The Most Popular Scams of 2008
The guy to the right has some greats deal for you. Take your pick:
What if you could erase all your debt overnight thanks to a secret loophole in the law? For a small fee of just a couple of thousands of dollars, there are companies that claim they can do just that! Sounds great? It does, but sadly it's a scam. The pitch goes something like this: lending money is illegal according to the Declaration of Independence, and so is the Federal Reserve. For a fee, you will be issued a "legal document" to send to your lenders, and then all your debts will – poof – go away.
It sounds silly when put this way, but debt-weary consumers can be really desperate for a relief, and scammers can be pretty slick and convincing – people fall for this scam every day. And it's a double-scam. Not only will you be relieved of the money you pay for the service fee, but the scammers will have all your personal information as well. Then they can open more accounts in your name, steal more money and add identity theft to your credit woes.
To avoid being ripped off, remember the old adage: if it's too good to be true it probably is. Plus, if there really was a quick, legal way for people to erase all their debts overnight, it would be all over the news already. But since it isn't, we can be pretty sure that such thing does not exist.
I find this scam particularly despicable because it’s designed to prey on the most vulnerable among us – those who depend on prescription drugs but find them difficult to afford. Offers for super-cheap drugs usually come through spam email and popup windows, but also come up in the top results when searching for a pharmacy on a search engine.
The scammers will offer the convenience of ordering from your home, incredibly low prices and no need for a prescription. “Only fill out a simple questionnaire; no examination, lab tests or doctor visits are required!”
First of all, it is illegal to dispense prescription drugs without a prescription. The companies that offer to do that are breaking the law, so this should immediately raise a red flag. Second, the quality of drugs offered incredibly low prices is always suspect. They are inexpensive because they are imported? Drugs from overseas are manufactured with no FDA oversight. Analyses have shown that many of these drugs are counterfeit and have varying degrees of effectiveness, with some having no effectiveness at all.
There are legitimate online pharmacies that truly offer convenience and value. They are usually run by companies you’ve already heard of, such as Walgreens or CVS. Experimenting with unknown foreign pharmacies is gambling with both your money and your health.
Phishing and Spoofing
Have you ever received an email supposedly from a bank asking you to update your contact information by clicking on a link? That's called phishing. If the email was from a "bank" that you don't do business with, then it's obvious that it is scam. But if crooks send you an email that looks like it from a financial institution that you do have an account with, then it could be easy to fall for this.
By clicking on the link provided you are taken to a “spoofed” web site – a site that’s a copy of the legitimate site, except that the data you enter goes to the scammers, not your financial institution. These sites can be very-well made so it can be hard to tell that they are fake. Lately, crooks have started sending email pretending to be from PayPal, eBay, Amazon and other online retailers, so it's no longer just the banks that they are pretending to be.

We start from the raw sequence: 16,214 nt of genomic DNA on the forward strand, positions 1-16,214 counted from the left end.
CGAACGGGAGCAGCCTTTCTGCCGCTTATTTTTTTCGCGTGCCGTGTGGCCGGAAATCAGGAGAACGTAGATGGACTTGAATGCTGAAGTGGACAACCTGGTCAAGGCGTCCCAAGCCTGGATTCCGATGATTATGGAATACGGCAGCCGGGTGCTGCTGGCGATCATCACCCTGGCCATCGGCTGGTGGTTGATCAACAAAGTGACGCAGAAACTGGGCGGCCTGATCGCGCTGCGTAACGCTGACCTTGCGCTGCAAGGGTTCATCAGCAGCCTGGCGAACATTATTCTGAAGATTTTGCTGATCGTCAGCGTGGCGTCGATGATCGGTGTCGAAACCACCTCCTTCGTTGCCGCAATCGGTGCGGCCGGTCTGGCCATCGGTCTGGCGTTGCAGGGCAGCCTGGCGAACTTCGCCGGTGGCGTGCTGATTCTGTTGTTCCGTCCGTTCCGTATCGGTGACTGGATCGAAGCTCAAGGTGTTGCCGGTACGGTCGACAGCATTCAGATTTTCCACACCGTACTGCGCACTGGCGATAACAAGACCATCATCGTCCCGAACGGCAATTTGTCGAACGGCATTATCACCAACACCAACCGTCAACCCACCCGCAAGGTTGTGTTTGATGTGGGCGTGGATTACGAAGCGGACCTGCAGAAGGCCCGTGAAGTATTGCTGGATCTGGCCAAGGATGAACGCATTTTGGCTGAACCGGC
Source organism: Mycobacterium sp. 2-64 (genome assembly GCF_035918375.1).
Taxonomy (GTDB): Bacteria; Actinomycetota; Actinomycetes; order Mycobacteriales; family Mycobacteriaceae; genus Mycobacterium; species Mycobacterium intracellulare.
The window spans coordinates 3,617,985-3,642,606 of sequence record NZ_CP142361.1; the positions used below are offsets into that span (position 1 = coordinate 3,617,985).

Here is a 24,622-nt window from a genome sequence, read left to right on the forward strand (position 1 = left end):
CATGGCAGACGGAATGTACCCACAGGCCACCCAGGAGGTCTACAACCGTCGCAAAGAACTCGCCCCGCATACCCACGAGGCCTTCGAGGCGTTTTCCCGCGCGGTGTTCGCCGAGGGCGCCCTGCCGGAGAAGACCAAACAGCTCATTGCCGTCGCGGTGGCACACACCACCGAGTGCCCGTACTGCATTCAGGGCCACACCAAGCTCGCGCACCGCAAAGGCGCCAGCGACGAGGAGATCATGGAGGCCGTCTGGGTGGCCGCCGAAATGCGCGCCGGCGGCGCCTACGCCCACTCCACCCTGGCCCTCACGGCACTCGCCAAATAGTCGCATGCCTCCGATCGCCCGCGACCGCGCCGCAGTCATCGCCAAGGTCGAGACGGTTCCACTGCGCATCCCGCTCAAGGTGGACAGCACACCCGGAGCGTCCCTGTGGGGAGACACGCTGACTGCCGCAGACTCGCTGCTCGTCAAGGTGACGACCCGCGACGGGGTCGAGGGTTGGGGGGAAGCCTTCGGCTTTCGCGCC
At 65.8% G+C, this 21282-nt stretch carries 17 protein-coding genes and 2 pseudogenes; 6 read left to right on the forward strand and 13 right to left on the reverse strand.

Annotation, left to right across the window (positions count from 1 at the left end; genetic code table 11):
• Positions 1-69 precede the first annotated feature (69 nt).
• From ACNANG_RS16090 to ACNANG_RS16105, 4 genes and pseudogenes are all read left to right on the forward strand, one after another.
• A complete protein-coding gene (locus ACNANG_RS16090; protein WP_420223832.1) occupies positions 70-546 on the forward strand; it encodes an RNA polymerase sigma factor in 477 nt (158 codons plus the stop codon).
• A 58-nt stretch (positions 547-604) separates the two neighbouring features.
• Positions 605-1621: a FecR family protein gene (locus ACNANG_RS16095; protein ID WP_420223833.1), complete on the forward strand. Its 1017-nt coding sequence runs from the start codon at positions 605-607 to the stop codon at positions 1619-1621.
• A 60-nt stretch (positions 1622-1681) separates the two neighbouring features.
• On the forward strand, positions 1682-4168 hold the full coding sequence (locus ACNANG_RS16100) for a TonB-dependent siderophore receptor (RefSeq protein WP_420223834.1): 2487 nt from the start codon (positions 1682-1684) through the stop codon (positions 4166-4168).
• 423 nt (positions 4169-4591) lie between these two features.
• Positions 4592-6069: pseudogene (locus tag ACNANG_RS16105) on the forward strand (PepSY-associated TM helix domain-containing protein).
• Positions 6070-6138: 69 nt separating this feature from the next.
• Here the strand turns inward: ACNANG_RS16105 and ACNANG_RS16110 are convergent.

How can you protect yourself from this scam? First, if anything looks fishy about the email you receive, it’s probably a scam. Even though the crooks have become very sophisticated as far as technology goes, they still can’t seem to learn how to spell. Misspellings, grammar and punctuation errors are all red flags. If, however, you think the email might be legitimate, don’t click on any links in the email; instead open your web browser and type in the web address of your financial institution. That way you will go to the real site and bypass any potential traps.
Online “Friendship” With a Twist
The increased popularity of online dating services, social networking sites and chat rooms has attracted criminals too. While these sites can be a great way to meet new people, it's important to keep in mind that the new friends met online may not always be who they pretend to be.
One particular scam that has increased in popularity is the reshipping scam. It works something like this… You meet a new "friend" from overseas. After you exchange a number of emails supposedly getting to know each other, your "friend" lets you know that he wants to order certain items online from the U.S., but alas American companies won’t ship to his country. Would it be OK that he orders the stuff, have it shipped to your address, and then have you reship it to him to his country? You say yes, and soon packages start arriving to your door that you re-ship to your new friend as a favor.
Unfortunately, the items are bought with fraudulent payment, and soon the deceived merchants start calling you and the law enforcement starts knocking on your door. At best, you'll have an unpleasant few weeks explaining everything; at worst you will be considered an accessory to crime and may get entangled in a lengthy investigation.
As the technology advances, so do the crooks. These are just four of some of the most prevailing scams online. With the continued growth of the Internet we can be sure that we'll hear about more.
Personal Finance Blog
Starting in 2004, this blog series ran for 10 years. Click on the links below to read some of the posts.